Members of South Africa’s governing African National Congress (ANC) and its allied Communist Party have staged a protest outside the Constitutional Court in Johannesburg to express their anger at a decision to free the man who murdered the anti-apartheid activist Chris Hani.
Janusz Walus, a Polish immigrant, killed Hani in 1993 in an effort to derail the transition from white-minority rule to democracy.
On Monday Chief Justice Ray Zondo ordered the country’s correctional services minister to place Walus on parole.
Senior ANC member Panyaza Lesufi said more demonstrations were planned to coincide with his expected release next week.
Walus killed Hani as he picked up the newspapers outside his home in April 1993 by shooting him at point-blank range in the chin, behind the ear and in the chest.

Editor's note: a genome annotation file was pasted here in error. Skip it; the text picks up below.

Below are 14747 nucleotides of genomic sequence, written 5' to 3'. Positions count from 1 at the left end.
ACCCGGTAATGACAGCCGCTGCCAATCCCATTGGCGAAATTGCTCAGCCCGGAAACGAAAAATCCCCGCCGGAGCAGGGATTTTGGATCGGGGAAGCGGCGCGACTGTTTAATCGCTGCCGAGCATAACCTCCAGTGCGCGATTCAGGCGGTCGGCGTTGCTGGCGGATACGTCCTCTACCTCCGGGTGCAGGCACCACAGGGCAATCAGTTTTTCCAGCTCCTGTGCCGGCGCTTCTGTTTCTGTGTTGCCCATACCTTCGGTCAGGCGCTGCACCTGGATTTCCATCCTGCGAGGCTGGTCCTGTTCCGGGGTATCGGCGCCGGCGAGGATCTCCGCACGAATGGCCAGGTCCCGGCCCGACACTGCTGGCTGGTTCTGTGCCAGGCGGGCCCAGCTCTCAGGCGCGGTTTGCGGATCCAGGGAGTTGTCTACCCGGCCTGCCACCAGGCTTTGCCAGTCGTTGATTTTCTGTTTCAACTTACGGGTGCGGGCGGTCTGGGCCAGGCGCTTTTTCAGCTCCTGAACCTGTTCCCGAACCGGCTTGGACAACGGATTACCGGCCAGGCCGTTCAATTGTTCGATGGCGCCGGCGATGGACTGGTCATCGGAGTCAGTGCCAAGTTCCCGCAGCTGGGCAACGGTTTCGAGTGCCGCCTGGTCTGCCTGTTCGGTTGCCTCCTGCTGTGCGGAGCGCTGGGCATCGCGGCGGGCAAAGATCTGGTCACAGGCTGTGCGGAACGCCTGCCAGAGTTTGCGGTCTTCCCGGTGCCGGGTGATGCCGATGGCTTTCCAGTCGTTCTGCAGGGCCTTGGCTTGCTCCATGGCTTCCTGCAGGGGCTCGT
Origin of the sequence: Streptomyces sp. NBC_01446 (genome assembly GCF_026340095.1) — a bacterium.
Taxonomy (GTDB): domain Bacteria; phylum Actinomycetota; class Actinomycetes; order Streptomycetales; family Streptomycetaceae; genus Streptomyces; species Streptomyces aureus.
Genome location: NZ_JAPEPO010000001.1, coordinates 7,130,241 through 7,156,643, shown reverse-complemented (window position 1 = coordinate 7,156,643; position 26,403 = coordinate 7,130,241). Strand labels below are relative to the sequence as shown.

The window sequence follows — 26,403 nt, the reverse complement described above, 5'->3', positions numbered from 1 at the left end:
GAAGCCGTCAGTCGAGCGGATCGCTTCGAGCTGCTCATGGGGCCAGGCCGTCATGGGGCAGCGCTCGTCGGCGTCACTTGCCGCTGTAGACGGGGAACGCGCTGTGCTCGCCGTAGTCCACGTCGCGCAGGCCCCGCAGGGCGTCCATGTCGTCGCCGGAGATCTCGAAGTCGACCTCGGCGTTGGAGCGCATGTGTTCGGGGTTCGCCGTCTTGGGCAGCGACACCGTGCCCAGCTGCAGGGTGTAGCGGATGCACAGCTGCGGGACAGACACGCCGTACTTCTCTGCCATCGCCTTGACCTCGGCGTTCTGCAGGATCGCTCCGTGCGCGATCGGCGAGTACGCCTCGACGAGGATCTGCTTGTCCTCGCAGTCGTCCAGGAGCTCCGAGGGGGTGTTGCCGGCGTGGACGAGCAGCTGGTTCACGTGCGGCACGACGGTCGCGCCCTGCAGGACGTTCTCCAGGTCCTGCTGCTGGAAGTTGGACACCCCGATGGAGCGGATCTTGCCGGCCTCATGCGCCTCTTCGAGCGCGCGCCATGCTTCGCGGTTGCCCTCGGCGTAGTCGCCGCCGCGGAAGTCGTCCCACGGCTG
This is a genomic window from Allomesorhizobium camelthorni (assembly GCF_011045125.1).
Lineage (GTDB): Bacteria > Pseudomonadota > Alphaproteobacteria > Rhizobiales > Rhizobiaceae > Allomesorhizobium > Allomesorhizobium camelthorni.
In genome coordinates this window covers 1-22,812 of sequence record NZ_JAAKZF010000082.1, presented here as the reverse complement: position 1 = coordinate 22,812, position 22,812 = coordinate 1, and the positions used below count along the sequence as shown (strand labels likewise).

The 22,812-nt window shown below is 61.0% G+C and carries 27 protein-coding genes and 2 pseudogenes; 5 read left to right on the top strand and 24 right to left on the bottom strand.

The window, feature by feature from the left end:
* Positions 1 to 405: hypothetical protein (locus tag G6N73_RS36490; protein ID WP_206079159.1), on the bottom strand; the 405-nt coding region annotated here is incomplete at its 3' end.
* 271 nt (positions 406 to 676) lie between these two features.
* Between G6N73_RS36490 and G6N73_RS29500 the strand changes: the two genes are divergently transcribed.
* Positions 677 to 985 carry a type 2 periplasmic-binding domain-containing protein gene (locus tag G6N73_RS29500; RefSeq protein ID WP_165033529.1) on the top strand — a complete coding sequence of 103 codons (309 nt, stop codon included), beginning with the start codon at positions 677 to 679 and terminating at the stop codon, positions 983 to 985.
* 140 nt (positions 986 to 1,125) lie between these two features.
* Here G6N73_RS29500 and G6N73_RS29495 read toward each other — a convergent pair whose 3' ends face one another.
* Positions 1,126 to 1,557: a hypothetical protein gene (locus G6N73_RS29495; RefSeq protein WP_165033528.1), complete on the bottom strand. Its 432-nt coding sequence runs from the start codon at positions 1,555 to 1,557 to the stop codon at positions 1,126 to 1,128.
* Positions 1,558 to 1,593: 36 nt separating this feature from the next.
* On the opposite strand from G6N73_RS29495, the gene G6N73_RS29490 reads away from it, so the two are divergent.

He was arrested and sentenced to death. The sentence was commuted to life after South Africa abolished the death penalty at the end of apartheid, a legalised system of racial discrimination, in 1994.
Hani’s murder still evokes deep emotions in South Africa. He was regarded as the most popular politician after South Africa’s first black President Nelson Mandela, and his death caused much shock and anger.